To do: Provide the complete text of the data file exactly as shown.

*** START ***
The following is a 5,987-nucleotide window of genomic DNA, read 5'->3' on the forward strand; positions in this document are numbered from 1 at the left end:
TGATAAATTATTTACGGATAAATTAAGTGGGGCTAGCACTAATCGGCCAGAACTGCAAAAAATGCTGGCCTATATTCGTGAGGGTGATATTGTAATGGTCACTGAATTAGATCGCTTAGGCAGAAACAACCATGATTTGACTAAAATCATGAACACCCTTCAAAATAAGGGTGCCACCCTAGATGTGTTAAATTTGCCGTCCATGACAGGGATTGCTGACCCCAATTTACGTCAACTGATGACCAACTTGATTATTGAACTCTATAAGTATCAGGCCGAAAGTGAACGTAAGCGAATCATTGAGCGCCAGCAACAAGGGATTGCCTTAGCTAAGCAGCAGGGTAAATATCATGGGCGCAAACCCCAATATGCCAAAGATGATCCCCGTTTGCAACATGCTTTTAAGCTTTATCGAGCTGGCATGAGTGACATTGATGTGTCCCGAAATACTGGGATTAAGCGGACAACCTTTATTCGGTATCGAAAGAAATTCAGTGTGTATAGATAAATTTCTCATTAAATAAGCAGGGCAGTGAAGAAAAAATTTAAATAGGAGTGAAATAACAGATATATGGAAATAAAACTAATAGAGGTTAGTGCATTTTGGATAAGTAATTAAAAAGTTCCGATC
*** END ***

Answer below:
The following is a 5,987-nucleotide window of genomic DNA, read 5'->3' on the forward strand; positions in this document are numbered from 1 at the left end:
TGATAAATTATTTACGGATAAATTAAGTGGGGCTAGCACTAATCGGCCAGAACTGCAAAAAATGCTGGCCTATATTCGTGAGGGTGATATTGTAATGGTCACTGAATTAGATCGCTTAGGCAGAAACAACCATGATTTGACTAAAATCATGAACACCCTTCAAAATAAGGGTGCCACCCTAGATGTGTTAAATTTGCCGTCCATGACAGGGATTGCTGACCCCAATTTACGTCAACTGATGACCAACTTGATTATTGAACTCTATAAGTATCAGGCCGAAAGTGAACGTAAGCGAATCATTGAGCGCCAGCAACAAGGGATTGCCTTAGCTAAGCAGCAGGGTAAATATCATGGGCGCAAACCCCAATATGCCAAAGATGATCCCCGTTTGCAACATGCTTTTAAGCTTTATCGAGCTGGCATGAGTGACATTGATGTGTCCCGAAATACTGGGATTAAGCGGACAACCTTTATTCGGTATCGAAAGAAATTCAGTGTGTATAGATAAATTTCTCATTAAATAAGCAGGGCAGTGAAGAAAAAATTTAAATAGGAGTGAAATAACAGATATATGGAAATAAAACTAATAGAGGTTAGTGCATTTTGGATAAGTAATTAAAAAGTTCCGATC